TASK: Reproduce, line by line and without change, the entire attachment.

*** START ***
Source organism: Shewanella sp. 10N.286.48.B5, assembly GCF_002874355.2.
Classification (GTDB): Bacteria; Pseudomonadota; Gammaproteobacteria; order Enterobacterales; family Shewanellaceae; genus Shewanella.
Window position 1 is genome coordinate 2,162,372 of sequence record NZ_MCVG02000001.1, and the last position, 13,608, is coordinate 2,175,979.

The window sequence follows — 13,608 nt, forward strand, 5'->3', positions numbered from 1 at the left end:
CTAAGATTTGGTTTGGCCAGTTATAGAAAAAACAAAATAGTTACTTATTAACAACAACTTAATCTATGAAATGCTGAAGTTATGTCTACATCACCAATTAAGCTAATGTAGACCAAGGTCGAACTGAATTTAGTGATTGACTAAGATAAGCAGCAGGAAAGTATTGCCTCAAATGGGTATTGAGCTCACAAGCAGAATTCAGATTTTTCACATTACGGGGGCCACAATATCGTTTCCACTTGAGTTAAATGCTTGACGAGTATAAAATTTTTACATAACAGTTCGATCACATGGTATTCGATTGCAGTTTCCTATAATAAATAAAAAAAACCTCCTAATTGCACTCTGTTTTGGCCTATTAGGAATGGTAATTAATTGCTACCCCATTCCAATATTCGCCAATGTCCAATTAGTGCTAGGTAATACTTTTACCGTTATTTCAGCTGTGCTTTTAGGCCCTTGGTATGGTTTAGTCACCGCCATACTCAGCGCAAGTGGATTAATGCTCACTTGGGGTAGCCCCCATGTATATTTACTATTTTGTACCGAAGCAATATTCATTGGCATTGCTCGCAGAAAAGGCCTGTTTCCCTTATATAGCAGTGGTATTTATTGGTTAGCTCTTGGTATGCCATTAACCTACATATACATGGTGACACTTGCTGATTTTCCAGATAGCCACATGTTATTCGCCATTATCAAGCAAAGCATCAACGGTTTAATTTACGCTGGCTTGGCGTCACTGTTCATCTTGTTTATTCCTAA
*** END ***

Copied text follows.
Source organism: Shewanella sp. 10N.286.48.B5, assembly GCF_002874355.2.
Classification (GTDB): Bacteria; Pseudomonadota; Gammaproteobacteria; order Enterobacterales; family Shewanellaceae; genus Shewanella.
Window position 1 is genome coordinate 2,162,372 of sequence record NZ_MCVG02000001.1, and the last position, 13,608, is coordinate 2,175,979.

The window sequence follows — 13,608 nt, forward strand, 5'->3', positions numbered from 1 at the left end:
CTAAGATTTGGTTTGGCCAGTTATAGAAAAAACAAAATAGTTACTTATTAACAACAACTTAATCTATGAAATGCTGAAGTTATGTCTACATCACCAATTAAGCTAATGTAGACCAAGGTCGAACTGAATTTAGTGATTGACTAAGATAAGCAGCAGGAAAGTATTGCCTCAAATGGGTATTGAGCTCACAAGCAGAATTCAGATTTTTCACATTACGGGGGCCACAATATCGTTTCCACTTGAGTTAAATGCTTGACGAGTATAAAATTTTTACATAACAGTTCGATCACATGGTATTCGATTGCAGTTTCCTATAATAAATAAAAAAAACCTCCTAATTGCACTCTGTTTTGGCCTATTAGGAATGGTAATTAATTGCTACCCCATTCCAATATTCGCCAATGTCCAATTAGTGCTAGGTAATACTTTTACCGTTATTTCAGCTGTGCTTTTAGGCCCTTGGTATGGTTTAGTCACCGCCATACTCAGCGCAAGTGGATTAATGCTCACTTGGGGTAGCCCCCATGTATATTTACTATTTTGTACCGAAGCAATATTCATTGGCATTGCTCGCAGAAAAGGCCTGTTTCCCTTATATAGCAGTGGTATTTATTGGTTAGCTCTTGGTATGCCATTAACCTACATATACATGGTGACACTTGCTGATTTTCCAGATAGCCACATGTTATTCGCCATTATCAAGCAAAGCATCAACGGTTTAATTTACGCTGGCTTGGCGTCACTGTTCATCTTGTTTATTCCTAA